But the bottom line is that this area has never seen a tax or levy they do not like, and with tolling of the freeways coming soon it is not the place I moved to, and just about every day I try to convince my wife, who grew up here, that it is time to let ANTIFA and the homeless take over and give all of these fine people something to be proud of.
The only question is, where should the next adventure start?
Port Orchard, WA
Quality of Life
Hilarious reading a comment from Carson City, NV. My wife wanted me to research moving to Carson City. My conclusion was, if you despise vegetation, love endless sand, want to fry your skin to a crisp - great for melanoma - and want virtually nothing to do all summer other than head into Reno and hang out in the casino, then Carson City is heaven on earth.
If you are going to live in the Pacific Northwest, in virtually any city or town, it is green. When it comes to green in nature it generally means one thing, moisture as in water as in coming from the sky. As the country bakes each summer and I hear of water shortages it makes me appreciate that this area will be supporting human life when a great many others are struggling.
Portland, OROver 30 years the place really went downhill.
I moved in 30 years ago to a lovely 1907 home in a quiet, close-in neighborhood. It reminded me so much of NE Minneapolis I thought I was back there again. But over time the city changed in a way I haven't liked at all. If you check air quality you will see it absolutely !@#$%, and it really does. The city keeps trying to restrict the flow of traffic, and crime is pretty bad. Add in a homeless encampment on virtually every corner and it is yet another failed experiment in socialistic government (what is the saying about repeating things and expecting a different result?).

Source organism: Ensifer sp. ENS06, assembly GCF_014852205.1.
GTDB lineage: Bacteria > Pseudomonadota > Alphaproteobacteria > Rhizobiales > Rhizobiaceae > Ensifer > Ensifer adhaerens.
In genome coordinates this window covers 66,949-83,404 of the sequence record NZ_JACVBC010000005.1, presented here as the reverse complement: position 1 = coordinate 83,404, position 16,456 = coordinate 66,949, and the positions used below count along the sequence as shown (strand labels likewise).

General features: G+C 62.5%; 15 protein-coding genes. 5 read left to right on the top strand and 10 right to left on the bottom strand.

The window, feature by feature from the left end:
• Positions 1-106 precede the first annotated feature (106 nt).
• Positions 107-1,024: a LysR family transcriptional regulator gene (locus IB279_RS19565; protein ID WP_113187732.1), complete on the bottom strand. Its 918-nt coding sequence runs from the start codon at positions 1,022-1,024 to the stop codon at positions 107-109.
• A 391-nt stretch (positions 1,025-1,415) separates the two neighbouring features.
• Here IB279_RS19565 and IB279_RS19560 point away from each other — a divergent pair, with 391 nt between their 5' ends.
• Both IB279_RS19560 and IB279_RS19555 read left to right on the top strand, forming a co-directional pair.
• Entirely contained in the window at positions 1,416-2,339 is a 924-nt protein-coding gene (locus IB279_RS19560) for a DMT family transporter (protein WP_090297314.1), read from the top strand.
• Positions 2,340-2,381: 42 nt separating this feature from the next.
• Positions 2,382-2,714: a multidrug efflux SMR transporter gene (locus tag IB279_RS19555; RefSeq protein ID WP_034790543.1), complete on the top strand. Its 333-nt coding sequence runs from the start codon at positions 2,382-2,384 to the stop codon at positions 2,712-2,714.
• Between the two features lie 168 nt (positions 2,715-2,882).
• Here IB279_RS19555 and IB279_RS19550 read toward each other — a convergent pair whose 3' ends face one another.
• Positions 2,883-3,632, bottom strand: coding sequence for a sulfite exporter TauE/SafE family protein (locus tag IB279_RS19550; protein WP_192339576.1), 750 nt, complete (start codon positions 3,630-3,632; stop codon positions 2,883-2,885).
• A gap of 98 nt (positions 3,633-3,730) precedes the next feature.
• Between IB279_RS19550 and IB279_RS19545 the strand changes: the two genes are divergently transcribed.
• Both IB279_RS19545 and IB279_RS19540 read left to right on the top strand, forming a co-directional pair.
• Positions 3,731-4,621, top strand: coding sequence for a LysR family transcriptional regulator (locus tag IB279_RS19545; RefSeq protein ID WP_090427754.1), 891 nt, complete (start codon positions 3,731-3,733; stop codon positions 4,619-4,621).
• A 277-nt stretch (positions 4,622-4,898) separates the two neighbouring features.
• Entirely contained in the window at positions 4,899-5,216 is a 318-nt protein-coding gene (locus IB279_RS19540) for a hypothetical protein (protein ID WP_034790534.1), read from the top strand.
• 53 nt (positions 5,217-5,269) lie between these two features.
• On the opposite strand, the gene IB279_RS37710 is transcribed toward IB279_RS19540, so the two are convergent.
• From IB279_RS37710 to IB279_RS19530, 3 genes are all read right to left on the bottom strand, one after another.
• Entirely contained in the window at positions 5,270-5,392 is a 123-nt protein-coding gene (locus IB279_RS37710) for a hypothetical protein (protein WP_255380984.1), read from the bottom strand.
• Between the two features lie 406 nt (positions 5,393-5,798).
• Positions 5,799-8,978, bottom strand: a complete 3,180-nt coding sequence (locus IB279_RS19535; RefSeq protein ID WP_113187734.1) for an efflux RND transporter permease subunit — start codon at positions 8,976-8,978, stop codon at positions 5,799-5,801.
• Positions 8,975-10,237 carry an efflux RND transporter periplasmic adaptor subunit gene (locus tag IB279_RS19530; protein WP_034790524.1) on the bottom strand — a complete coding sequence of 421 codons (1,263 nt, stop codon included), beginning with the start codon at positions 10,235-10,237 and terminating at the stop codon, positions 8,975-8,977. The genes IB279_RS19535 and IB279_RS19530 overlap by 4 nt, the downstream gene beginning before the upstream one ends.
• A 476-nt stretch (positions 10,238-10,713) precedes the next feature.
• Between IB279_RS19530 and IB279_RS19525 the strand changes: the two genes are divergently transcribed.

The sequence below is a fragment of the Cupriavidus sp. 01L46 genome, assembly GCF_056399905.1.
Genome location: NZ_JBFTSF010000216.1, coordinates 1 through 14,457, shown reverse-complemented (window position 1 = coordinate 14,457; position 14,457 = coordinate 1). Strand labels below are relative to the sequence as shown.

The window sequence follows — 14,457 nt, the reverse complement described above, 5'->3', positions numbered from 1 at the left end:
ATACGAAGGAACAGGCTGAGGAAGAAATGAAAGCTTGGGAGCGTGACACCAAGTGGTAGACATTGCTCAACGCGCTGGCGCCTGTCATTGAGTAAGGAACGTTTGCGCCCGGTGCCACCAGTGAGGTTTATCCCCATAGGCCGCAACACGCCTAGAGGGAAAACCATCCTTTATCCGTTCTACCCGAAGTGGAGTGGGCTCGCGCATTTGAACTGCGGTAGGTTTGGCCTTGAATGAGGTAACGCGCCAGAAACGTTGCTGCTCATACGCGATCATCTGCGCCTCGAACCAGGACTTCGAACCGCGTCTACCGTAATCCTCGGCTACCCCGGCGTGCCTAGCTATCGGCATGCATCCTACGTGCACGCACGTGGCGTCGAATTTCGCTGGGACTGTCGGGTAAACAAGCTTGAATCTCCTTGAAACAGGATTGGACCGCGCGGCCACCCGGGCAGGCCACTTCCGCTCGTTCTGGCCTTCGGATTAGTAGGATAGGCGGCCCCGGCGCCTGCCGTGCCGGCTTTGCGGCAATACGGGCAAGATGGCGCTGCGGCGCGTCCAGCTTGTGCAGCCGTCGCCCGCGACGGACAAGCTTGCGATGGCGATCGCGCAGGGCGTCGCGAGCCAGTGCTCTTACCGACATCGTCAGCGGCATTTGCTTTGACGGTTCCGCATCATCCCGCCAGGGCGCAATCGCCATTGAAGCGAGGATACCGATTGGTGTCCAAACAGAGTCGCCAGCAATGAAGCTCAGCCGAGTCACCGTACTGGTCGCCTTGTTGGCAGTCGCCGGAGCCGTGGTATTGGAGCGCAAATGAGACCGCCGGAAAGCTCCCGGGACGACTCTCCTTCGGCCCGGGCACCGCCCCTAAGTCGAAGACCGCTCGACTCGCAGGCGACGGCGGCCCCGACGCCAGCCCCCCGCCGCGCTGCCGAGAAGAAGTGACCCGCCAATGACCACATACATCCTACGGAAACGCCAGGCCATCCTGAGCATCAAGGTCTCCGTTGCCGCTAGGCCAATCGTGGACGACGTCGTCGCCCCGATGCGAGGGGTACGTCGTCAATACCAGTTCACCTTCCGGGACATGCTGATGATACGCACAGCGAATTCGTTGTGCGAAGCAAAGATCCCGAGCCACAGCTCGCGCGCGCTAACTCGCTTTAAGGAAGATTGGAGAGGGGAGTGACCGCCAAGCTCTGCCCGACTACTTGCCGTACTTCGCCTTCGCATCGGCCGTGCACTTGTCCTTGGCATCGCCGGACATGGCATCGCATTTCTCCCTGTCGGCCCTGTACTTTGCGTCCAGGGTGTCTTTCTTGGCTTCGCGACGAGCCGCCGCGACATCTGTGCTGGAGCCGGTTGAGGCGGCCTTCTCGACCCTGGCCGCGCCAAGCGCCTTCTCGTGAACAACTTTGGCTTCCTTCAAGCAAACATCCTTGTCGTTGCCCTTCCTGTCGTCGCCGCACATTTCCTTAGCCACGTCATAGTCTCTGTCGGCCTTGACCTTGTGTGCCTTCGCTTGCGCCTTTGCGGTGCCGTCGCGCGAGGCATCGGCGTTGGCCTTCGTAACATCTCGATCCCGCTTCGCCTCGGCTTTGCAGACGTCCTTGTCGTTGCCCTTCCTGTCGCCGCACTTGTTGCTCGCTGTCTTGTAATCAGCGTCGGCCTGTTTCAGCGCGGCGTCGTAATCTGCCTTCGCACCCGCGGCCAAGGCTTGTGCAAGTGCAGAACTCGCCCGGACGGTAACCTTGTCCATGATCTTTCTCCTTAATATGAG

After deciding the Portland government had not even the slightest sense of fiscal responsibility, and the Portland public schools were some of the worst I've ever seen, we moved out to Happy Valley with the second lowest city tax rate in the state and really good schools. Sitting atop Mt Scott looking out at the Portland valley one thing is very apparent, the air quality really does !@#$. It is solid brown virtually every clear day we have, which with only 144 sunny days a year isn't all that often. Kids are now gone, the legislature is passing every fee and tax it can think of, housing prices are absurd (cost-of-living at 147.6 vs 100.0 nationally pretty much says it all). So even though my wife is a native Portlander and has a business here that is more than 50 years old, we have decided it is a good time to move on. I hope the weird crowd enjoys a whole lot more taxes, because they are coming your way.